Liverpool added 8,500 seats to their stadium five years ago, with the process from planning permission to opening taking just over two years, with little disruption to fixtures
Five years ago, Liverpool added 8,500 seats to the Main Stand at their home ground to take the capacity to more than 53,000.
City announced on Wednesday that they intend to add a similar number of new seats, 8,000, to the East Stand at the King Power Stadium, increasing the ground to 40,000.
Public consultation starts next month, and once feedback has been received from local communities and businesses, they will press ahead with their plans.
The announcement has prompted questions from City fans as to the logistics of adding 8,000 seats while keeping the stadium operational, as well as how long it might be before the new redevelopment of the ground is complete.
Interestingly, Liverpool employed architects KSS Group to design their new Main Stand, the same company who helped City on their new £100m training ground at Seagrave.
Once Liverpool announced their intentions in 2014, planning permission was granted in the summer, and building work began in December of that year.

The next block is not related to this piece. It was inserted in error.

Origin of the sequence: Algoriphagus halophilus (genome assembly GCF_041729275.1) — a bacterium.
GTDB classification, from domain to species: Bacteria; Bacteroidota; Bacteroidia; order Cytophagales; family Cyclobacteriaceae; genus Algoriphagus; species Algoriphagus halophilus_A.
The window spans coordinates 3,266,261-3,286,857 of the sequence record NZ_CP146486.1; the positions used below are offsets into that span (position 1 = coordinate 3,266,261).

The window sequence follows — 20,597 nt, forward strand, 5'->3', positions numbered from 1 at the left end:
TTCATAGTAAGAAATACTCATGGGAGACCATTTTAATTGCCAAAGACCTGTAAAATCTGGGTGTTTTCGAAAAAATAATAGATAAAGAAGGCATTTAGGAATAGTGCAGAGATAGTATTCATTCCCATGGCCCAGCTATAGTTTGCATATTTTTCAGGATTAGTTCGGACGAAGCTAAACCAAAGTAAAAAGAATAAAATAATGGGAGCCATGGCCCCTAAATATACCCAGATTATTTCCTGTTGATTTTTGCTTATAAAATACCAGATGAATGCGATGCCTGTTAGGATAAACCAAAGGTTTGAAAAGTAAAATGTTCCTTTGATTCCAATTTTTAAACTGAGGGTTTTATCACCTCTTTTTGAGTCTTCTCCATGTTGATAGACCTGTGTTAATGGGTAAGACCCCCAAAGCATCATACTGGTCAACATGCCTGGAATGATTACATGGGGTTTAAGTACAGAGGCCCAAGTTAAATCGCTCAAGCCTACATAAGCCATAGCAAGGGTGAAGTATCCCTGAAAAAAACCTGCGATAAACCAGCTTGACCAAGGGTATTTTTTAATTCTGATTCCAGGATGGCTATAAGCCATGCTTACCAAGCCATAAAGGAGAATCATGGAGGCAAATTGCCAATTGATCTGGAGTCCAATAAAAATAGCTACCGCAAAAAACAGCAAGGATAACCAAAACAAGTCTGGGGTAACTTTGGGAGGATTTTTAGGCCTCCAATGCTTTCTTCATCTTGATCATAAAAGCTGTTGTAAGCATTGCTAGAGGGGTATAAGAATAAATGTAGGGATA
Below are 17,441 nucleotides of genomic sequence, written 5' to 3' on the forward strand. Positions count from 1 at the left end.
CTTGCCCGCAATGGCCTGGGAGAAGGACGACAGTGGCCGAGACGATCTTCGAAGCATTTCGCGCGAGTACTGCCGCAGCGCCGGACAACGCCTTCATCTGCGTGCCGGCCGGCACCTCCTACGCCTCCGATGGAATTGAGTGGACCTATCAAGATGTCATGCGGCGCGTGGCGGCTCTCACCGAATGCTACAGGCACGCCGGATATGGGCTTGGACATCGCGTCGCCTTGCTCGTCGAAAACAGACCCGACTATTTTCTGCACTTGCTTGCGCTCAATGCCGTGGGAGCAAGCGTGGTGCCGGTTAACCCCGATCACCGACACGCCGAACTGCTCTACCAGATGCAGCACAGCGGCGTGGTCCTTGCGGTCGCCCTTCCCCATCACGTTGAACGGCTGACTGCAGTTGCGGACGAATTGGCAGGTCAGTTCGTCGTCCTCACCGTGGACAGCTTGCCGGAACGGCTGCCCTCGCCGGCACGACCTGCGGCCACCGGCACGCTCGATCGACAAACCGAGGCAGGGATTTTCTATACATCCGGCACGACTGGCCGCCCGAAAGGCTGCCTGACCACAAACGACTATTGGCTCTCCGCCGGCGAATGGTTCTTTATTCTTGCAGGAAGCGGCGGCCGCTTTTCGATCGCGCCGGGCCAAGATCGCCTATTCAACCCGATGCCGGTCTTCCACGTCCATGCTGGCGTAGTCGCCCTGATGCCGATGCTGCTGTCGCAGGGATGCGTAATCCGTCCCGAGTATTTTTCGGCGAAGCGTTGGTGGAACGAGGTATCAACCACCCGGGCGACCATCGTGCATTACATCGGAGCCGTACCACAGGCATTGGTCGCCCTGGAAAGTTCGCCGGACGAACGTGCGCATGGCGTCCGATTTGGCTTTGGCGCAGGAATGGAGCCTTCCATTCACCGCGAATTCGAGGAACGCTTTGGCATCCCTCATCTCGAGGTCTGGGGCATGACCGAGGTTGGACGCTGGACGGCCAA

In order to keep Anfield open, the new stand and tier of seats was built behind the existing stand, allowing matches to continue to be played.
Then, during the off-season in 2016, building work moved inside the stadium to connect the existing and new stands together.
A completed Anfield then reopened in September 2016, the Reds starting with a 4-1 win over then reigning champions City.
In total, the build took 21 months from work starting to the stadium being reopened.
There was no disruption to Liverpool’s fixtures, aside from at the start of the 2016-17 campaign, when their opening home game against Burnley was moved to Turf Moor as building work had not quite been finished, meaning they began the campaign with three straight away games.
To get the stadium ready in 21 months required work around the clock as Anfield stadium project director Tom Doyle said.
“It’s been hectic, a rollercoaster ride of a project,” Doyle said just before the reopening.
“Once we received our planning permission in summer 2014, it all became very real very quickly. We appointed a contractor and have had to keep moving at pace ever since in order to get the stadium ready for action this season.
“I’m really proud of the 900 men and women who have spent the last couple of years on site working hard to get us to this point.
“They have done a brilliant job and I know that when the fans, who have watched the stadium take shape over the course of the last 48 home games, get settled into their new home this season, all of the site team’s efforts will have been worthwhile.”